Review | Metallica hit back strong as they find themselves Hardwired… To Self-Destruct


Hardwired… To Self-Destruct

[Blackened Records]

The world has a strange way of producing art that seems to both match and respond to the zeitgeist perfectly. I’m filled with immense gratitude that in recent weeks there’s been a number of efforts that have aimed to soothe anxieties and provide an outlet about recent global events rather than to just try and ignore them.

These include films like Arrival and Paterson, works that try to portray humanity as being inherently good, without falling into mawkishness and novels like Zadie Smith’s Swing Time and Colson Whitehead’s The Underground Railway which offers sensible and thought-provoking takes on diversity and multi-culturalism.

For the 15-year-old in me, however, the best response came about two minutes into Metallica’s thrilling and furious new album when James Hetfield bellows over an electrifying thrash beat that “We’re so fucked, shit out of luck / hardwired to self destruct”. For the first time in a long time (in my lifetime, at least), this felt like a Metallica that didn’t feel both incredibly contrived and overwhelmed by its own shadow.

Only a minute shorter than 1996’s abominable Load, a record that best represents Metallica’s meandering, bloated identity crisis that occurred following ….And Justice for All, Hardwired….To Self-Destruct has had a longer time to gestate than anything else the band has released. Those two factors are enough to set alarm bells ringing that this could just be a collection rushed out for the lucrative Christmas market but ultimately this proves to be one of the strongest records that the band has put out since their initial rise.


If 2008’s Death Magnetic was about proving that Metallica were no longer going to chase trends then Hardwired… is evidence that they are still capable of producing lean, gritty screeds that made them a force to be reckoned with over 30 years ago. That said, it could use a cut here or there. Split over two discs, the first half of Hardwired…. feels markedly more expendable then the second half. One of the great joys about Metallica is that, at their best, the records had a distinct flow to them and this is lacking in the first six songs here. After a confident, reassuring opening it settles into a few numbers that feel as though they’re playing it safe.

There’s nothing bad as such about ‘Atlas, Rise!’ and ‘Now That We’re Dead’, but they feel out of context, giving this side a Greatest Hits feel rather than a purpose-built new work. ‘Moth Into Flame’ lifts things considerably, with the listener being jolted to life by doomy lead guitar lines and savage palm muting. As the first half concludes, ‘Dream No More’ and ‘Halo On Fire’ calms things somewhat, though not necessarily in a bad way.

‘Disc One’, in some ways, offers a glimpse of a Metallica that exists in an alternative world; a Metallica that stayed on the same level as war horses like Slayer and Anthrax, content to play by metal’s rules. The worst that can be said is that this is a Metallica that’s slightly generic (Hetfield literally riffs on the ‘Every saint has a past, every sinner a future’ idea) and unwilling to think outside of the genre, aside from the grunge-flecked ‘Dream No More’ which feels like a decent Alice In Chains impression.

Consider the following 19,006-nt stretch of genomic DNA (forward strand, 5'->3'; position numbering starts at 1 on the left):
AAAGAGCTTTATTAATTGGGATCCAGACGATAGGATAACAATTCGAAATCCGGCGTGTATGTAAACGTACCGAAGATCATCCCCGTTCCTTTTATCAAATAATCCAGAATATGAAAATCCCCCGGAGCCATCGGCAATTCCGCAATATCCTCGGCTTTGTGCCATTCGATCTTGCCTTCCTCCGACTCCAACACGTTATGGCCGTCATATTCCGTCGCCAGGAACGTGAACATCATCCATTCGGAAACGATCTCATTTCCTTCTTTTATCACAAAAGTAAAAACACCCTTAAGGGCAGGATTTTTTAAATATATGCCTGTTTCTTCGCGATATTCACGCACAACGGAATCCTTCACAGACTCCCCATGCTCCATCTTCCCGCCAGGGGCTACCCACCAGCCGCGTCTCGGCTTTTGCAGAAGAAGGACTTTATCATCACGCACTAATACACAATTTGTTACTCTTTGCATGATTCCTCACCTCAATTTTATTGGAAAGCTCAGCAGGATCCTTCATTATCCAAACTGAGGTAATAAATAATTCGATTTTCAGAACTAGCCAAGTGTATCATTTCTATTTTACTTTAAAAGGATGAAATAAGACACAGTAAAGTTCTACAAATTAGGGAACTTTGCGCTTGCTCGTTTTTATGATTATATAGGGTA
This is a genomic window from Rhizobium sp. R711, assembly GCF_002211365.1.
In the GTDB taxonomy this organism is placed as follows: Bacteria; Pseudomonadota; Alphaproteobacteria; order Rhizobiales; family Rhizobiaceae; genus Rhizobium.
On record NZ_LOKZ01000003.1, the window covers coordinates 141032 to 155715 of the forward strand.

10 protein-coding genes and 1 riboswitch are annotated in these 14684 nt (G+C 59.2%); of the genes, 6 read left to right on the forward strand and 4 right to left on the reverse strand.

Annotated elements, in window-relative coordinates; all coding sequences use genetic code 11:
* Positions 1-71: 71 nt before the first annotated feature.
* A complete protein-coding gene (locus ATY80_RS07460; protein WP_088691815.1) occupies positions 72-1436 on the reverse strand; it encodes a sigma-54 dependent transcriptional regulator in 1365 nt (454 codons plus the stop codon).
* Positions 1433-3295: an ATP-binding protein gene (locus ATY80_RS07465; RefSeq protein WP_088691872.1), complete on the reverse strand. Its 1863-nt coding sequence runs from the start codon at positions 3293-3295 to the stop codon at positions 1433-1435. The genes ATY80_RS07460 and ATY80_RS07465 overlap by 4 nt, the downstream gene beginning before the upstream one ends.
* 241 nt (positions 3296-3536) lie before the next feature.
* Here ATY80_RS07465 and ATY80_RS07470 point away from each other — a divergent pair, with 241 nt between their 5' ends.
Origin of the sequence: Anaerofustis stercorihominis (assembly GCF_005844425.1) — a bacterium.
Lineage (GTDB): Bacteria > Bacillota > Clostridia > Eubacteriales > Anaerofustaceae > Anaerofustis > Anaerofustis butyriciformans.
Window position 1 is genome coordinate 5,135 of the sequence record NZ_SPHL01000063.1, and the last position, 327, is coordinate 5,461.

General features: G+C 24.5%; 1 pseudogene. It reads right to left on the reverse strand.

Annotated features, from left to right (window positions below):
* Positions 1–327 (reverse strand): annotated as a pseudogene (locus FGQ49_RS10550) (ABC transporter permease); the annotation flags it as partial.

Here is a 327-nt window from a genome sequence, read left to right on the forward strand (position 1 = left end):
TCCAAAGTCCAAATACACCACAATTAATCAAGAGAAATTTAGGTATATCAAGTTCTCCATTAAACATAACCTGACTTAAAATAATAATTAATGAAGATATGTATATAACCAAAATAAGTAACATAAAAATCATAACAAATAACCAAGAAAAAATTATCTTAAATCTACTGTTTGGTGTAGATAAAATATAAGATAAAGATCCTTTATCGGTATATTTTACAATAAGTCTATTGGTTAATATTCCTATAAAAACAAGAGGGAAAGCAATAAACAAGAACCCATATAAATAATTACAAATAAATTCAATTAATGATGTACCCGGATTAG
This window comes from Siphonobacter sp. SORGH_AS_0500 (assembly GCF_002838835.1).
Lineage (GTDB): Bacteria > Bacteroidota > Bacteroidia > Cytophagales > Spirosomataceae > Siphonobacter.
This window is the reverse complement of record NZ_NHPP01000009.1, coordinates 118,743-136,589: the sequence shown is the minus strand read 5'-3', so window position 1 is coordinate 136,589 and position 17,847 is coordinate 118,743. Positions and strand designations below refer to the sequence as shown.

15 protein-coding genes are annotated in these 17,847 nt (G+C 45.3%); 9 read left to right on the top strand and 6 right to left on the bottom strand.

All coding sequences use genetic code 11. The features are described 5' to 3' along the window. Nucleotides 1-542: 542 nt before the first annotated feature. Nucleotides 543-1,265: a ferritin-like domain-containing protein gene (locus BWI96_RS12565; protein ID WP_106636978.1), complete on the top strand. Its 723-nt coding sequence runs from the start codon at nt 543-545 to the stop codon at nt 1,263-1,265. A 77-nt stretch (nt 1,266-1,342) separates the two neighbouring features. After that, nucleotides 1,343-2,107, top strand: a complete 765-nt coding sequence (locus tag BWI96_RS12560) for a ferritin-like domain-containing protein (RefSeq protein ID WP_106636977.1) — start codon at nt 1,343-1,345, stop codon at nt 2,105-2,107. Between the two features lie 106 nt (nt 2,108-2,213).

Kicking off with ‘Confusion’ and its unapologetically evil guitar and machine gun riffing, ‘Disc Two’ is a far more interesting affair, leaner and more well thought out then side one. This spins into ‘ManUNkind’, equally crushing but with acoustic overtones and head-spinning dual leads. This definitely feels like a linear progression and from there, Hardwired… builds on what came before.

Meanwhile, Hetfield and company display an intelligent knowledge of when to pull back and unveil something subtle and understated (I know, I know) on ‘Here Comes Revenge’ before unleashing “Am I Savage?”, a track that lunges entirely for the jugular and (mostly) connects. ‘Spit out the Bone’ is a crushing full stop, consisting of punishing rhythm and enough guitar histrionics that it almost challenges you not to imagine it sitting comfortably with ‘Damage Inc.’, ‘Trapped Under Ice’ and ‘Seek and Destroy’, stone cold classics that Metallica used to belt out with alarming regularity.

Though purists would probably shudder at the notion, they are just as pop savvy as the Coldplays and the Swifts, a leviathan whose every move feels carefully considered. In recent years, for example, they’ve matched Bieber and Perry by releasing a theatrical concert film and Kanye by headlining Glastonbury without an album to promote. Hardwired…. feels like it’s taking a leaf from Beyoncé, not only because it features a music video for every track but because it represents a major act making the album feel like an event again.

Unlikely as it seems for a band that’s as massive as they are, it seems as though there could be some interesting chapters left in the Metallica story yet.